The term ‘sunflower’ conjures up different images in the minds of people depending upon their background. To an agronomist it means a valuable alternative cash crop grown for its oil and feed content; to an ornithologist it means a staple in the diet of many birds and a good way to attract them into one’s back yard; to a horticulturist it means an attractive flowering plant that is easy to grow and adds ornamental value to gardens.
Late summer and early fall is the time of the year when sunflowers are at their full glory. Many roadsides and meadows in our state are ablaze in a sea of gold because of the annual appearance of the native sunflower. Cultivated sunflowers also are nice this time of the year and often dominate the garden this time of the year because of their size and affinity for warm temperatures.
The common name ‘sunflower’ is given to any of 67 species and sub-species of the genus Helianthus, which is a member of the Asteraceae family. Members of this family bear a compound inflorescence known as a “head”. The latter consists of a row(s) of petal-like ray florets that surround an inner tuft of disk florets. In the case of Helianthus heads range in size from several inches to over one foot in diameter.
Archeological findings suggest Native Americans began raising sunflowers for food and medicine as early as 2300 B.C. This predates the cultivation of important native crops such as corn, beans and squash, which is an indication of their importance. Sunflower seeds usually were roasted and ground into a fine meal for baking or thickening agent for stews. Alternatively, they were made into a “butter-like”substance which was used to form “seed balls” –a food source for traveling. Roasted sunflower hulls were made into a coffee-like beverage. Oil, extracted from sunflower seeds by boiling, provided Native Americans with cooking oil, hair tonic and treatment for a range of ailments from snake bite to sunstroke.
Colonists sent sunflower seed from the New World back to Europe where it mainly was treated as a novelty. Not until it managed to reach Russia was its food and oil value exploited. Russians are credited with some early improvements of this plant. It is no wonder, therefore, that one of the most popular, older cultivars for seed production carries the name ‘Mammoth Russian.’
As mentioned above, sunflower still plays an important role in the U.S. economy as an oil and seed crop. However, it is the ornamental value of this plant that is of greater interest to gardeners. Recent improvements to sunflower have made it increasing popular in beds and border throughout the Midwest.
Ornamental sunflowers can be divided into one of two types: annual or perennial. Many of our annual sunflowers today are members of the species Helianthus annus; others are hybrids. Those considered more ornate usually are shorter in stature (three to five feet) and produce somewhat smaller, vividly-colored flowers in greater abundance than those grown for seed. ‘Ring of Fire,’ ‘Sonja’ and ‘Soraya’ are three fairly recent introductions to the gardening world that typify today’s annual sunflower. All are short in stature and have brightly colored flowers four to five inches in diameter suffused with bronze, gold and yellow. Other popular cultivars include ‘Teddy Bear’ which bears fully double bright yellow flowers on plants that reach a mature height of only two feet, and ‘Ballard.’ The latter is perhaps the smallest sunflower available and has the added virtue of being pollen-free.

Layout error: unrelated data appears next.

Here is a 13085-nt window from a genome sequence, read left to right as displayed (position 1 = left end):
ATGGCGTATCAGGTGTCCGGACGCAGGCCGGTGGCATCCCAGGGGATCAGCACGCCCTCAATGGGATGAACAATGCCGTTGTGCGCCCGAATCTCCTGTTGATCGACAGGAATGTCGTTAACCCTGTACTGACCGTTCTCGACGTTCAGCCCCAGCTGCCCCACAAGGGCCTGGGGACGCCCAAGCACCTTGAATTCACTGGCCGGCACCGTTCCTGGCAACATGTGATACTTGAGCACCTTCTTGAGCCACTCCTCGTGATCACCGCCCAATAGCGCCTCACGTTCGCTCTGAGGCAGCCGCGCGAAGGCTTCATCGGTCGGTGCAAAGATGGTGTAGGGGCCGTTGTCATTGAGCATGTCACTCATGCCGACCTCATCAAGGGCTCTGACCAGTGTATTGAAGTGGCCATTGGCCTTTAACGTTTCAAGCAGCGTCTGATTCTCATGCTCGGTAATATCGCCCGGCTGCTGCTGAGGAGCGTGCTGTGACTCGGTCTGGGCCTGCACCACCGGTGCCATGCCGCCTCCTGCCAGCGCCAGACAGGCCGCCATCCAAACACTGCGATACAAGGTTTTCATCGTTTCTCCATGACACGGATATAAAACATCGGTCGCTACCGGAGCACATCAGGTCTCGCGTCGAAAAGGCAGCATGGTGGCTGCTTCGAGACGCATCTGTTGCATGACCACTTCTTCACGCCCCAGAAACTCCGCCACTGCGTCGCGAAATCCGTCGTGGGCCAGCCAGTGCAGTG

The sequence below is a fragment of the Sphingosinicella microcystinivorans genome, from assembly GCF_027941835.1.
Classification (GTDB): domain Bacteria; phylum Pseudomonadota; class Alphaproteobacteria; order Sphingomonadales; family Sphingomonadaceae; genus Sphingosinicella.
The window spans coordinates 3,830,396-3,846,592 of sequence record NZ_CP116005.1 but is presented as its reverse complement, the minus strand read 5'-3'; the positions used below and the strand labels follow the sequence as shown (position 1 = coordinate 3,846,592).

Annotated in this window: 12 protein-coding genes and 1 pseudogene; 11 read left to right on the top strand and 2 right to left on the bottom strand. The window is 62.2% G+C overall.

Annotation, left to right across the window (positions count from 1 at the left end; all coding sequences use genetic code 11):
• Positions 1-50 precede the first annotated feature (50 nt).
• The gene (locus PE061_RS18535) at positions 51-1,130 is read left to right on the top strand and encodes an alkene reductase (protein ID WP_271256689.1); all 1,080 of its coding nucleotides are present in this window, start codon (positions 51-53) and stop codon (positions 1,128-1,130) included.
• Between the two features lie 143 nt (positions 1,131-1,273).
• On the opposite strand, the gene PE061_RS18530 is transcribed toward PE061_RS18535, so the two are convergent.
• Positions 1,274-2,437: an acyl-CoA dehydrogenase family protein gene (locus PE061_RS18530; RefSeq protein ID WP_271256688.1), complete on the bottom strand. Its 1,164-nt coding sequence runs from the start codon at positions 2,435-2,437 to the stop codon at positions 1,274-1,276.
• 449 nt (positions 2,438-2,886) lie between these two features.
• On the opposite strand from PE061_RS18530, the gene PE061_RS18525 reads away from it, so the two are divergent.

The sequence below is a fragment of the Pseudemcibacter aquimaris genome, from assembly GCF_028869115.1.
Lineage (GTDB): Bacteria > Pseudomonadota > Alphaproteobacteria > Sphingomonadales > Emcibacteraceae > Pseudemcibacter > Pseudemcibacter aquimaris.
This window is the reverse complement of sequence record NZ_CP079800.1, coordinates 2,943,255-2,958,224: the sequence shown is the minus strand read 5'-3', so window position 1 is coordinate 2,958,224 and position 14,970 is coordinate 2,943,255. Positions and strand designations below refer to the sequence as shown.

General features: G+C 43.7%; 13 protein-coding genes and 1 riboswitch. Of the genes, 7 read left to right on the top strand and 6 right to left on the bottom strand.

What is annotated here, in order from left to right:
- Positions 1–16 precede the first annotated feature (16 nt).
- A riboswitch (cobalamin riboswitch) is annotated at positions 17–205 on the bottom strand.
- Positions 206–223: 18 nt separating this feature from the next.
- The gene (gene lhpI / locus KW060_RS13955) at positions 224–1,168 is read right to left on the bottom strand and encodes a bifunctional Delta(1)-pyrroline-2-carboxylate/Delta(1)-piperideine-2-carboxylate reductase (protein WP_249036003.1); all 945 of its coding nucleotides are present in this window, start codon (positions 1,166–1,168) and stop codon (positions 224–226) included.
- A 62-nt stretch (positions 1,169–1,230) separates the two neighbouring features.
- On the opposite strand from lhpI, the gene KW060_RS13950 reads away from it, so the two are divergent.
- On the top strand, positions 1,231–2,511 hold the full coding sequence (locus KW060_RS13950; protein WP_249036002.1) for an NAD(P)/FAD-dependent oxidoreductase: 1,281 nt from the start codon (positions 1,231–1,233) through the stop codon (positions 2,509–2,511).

There also are perennial forms of sunflower available. Most are hybrids and go by the scientific name Helianthus x multiflorus. They tend to be robust growers and typically bear an abundance of golden-yellow flowers two to three inches in diameter mid-summer through fall.
Double and semi-double cultivars (e.g., ‘Flore Pleno,’ ‘Loddon Gold’ and ‘Meteor’) are available.
Two commonly grown perennial species (non-hybrids) are Helianthus angustifolius (swamp sunflower) and Helianthus salicifolius (willowleaf sunflower).
It should be noted that a very similar perennial in appearance goes by the name of Heliopsis helianthoides (or sunflower heliopsis). There are several outstanding cultivars of this species (e.g. ‘Summer Sun’) which provide the look of perennial sunflowers and hence is often confused with them.
Whatever the type, annual or perennial, sunflowers are relatively easy to grow and do well under Missouri (Midwest) conditions. As their name implies, sunflowers need sun–a minimum of six hours per day should be provided. Additionally, they prefer a well-drained, slightly acidic soil. They tolerate heat and dry conditions quite well but do appreciate adequate amounts of water if it can be supplied. Avoid the temptation to fertilize heavily (especially with nitrogen) since this leads to excessive vegetative growth and poor flowering. Sunflowers are not without disease and insect pests but they rarely warrant control.
Annual sunflower is propagated from seed which usually is directly sown in the garden after the soil warms in the spring. For a head start consider planting seeds indoor in small pots about two weeks before the weather warms enough to set them out. Perennial types are propagated by division in the spring or fall.
Sunflowers, especially the newer, shorter cultivars make good additions to the border garden. The more dwarf cultivars can be a novel addition to containers. Additionally, sunflowers can be used in the cut flower garden. Since the advent of the newer, brightly-colored cultivars commercial production of cut sunflowers has become a cottage industry for a number of gardeners. Finally, sunflowers make ideal plants for children’s gardening projects. Their large seeds are easy to handle and their rapid rate of growth and ability to handle adverse conditions make success almost guaranteed.
REVISED: September 30, 2015